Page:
Carl Trueman has been sharing some thoughts on the call to ministry and the role of the seminary in affirming it. In his first post, Trueman offers a quote from Bishop Donald Robinson questioning the wisdom of appointing young men in their mid twenties to the office of elder. Robinson says,

    Two such problems may be mentioned: how can a man’s qualifications for such a  ministry be confidently judged at a time when he still lacks those criteria which were employed in the New Testament for admission to the ministry of oversight, namely, the satisfactory discharging of the duties of being the head of a household, the successful educating of his children, his aptness to teach and discipline his household, and his blameless reputation among his neighbours? The second problem is similar: how can such a young man adequately exercise the ministry to which he is ordained, when he has no experience (of the kind mentioned in the New Testament) on which to draw?

Generally speaking, I agree with their concern. Sociologists have been documenting the growing trend of delayed adulthood for some time now. Young people are waiting longer to take on the responsibilities associated with adulthood such as getting married, settling into a career, and raising children. Additionally, we live in a transient culture where neighbors seem to change on a yearly basis (if not sooner). It is hard to develop a reputation with the people around us when so many of us are moving in and out of neighborhoods on a regular basis.

However, I think that each case must be determined on its own merits. The general trend may tend toward a lack of life experience for most twenty-somethings. Yet I know of a few friends who were married, had children, served in their church, and worked a steady job before the age of 25. Some young guys have more life experience than others at that age. We should be careful not to disqualify all young men just because they are young.

As for experience, I assume that Robinson is speaking of ministry experience. I would agree that a man being called to the pastorate should have some exposure to vocational ministry and the responsibilities of an elder. A person can gain valuable experience by way of internships, associate positions, and mentoring relationships. In my limited experience, every pastor that I served with or sat under had some kind of training or experience prior to becoming a senior pastor. We can certainly debate what type of training is sufficient or adequate but I believe that the majority of pastoral candidates have some type of pastoral ministry experience. If Robinson is speaking of life experience then we are back to the earlier discussion on age.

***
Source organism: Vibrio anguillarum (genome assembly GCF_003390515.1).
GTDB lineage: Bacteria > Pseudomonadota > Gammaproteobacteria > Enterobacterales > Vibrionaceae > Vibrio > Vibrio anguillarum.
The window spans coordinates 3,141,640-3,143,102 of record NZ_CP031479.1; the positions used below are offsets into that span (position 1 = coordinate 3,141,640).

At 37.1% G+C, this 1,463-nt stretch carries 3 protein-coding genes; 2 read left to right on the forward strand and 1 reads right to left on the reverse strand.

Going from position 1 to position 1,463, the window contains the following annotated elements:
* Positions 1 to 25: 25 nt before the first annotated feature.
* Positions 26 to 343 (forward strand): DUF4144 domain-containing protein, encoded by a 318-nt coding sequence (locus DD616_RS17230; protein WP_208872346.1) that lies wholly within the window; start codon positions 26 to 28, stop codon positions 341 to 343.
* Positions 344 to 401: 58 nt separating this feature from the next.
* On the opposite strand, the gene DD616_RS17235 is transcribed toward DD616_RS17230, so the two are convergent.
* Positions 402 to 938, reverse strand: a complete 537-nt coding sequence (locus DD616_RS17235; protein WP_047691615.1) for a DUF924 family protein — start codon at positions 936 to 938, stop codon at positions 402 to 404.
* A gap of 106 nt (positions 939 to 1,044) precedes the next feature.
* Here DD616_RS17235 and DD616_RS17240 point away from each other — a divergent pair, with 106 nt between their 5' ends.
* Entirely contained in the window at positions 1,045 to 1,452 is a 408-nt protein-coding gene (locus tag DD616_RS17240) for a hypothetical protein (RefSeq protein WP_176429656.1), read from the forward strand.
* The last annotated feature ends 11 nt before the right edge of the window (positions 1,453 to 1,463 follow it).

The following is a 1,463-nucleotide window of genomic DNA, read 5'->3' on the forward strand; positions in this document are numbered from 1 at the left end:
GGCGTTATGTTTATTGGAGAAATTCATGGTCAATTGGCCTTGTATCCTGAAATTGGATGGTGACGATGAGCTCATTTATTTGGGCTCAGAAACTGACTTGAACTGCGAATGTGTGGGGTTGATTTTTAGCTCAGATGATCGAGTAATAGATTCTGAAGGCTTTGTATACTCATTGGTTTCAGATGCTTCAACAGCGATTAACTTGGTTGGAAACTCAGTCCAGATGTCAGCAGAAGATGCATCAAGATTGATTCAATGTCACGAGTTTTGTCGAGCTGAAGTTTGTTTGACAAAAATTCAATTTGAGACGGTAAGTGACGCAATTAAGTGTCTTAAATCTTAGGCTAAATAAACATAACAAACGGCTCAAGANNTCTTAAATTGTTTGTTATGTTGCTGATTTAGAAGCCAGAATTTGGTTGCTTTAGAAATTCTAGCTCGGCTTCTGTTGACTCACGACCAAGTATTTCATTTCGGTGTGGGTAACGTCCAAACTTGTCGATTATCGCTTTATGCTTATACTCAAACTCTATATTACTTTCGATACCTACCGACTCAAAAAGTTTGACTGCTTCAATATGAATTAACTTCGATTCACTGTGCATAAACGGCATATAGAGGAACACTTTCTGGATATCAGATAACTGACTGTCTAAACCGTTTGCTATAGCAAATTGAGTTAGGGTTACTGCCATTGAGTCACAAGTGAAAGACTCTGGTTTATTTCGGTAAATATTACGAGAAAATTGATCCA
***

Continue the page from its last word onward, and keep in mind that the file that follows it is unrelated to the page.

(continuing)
Of course, Robinson’s points certainly depend on a church’s view of the pastor. The Bible commonly uses the word elder to refer to the office of overseer in the church. Personally, I think there are sufficient grounds in Scripture for a plurality of elders within the church. However, many churches confuse the roles and functions of elders, deacons, and trustees in such a way that raises questions about the responsibilities of the individuals within each group. Trustees may function as elders and elders may serve as deacons. In this case, it may be hard to determine what a young man is qualified to do and what areas need further development. The problem reminds us that Scripture should guide our understanding of the offices within the church and not the latest trends in secular leadership.

So again, I agree with the general principle. Churches should be careful not to appoint a man to the highest level of leadership on the primary basis of a theological degree. At the same time, they should not disqualify a man on the basis of his youth alone. The Pastoral Epistles clearly lay out the qualifications of an elder. Scripture should be our standard for judging the suitability of a pastoral candidate. The man who fits the description found in Scripture is fit to fill that role within our churches.

What Do You Think?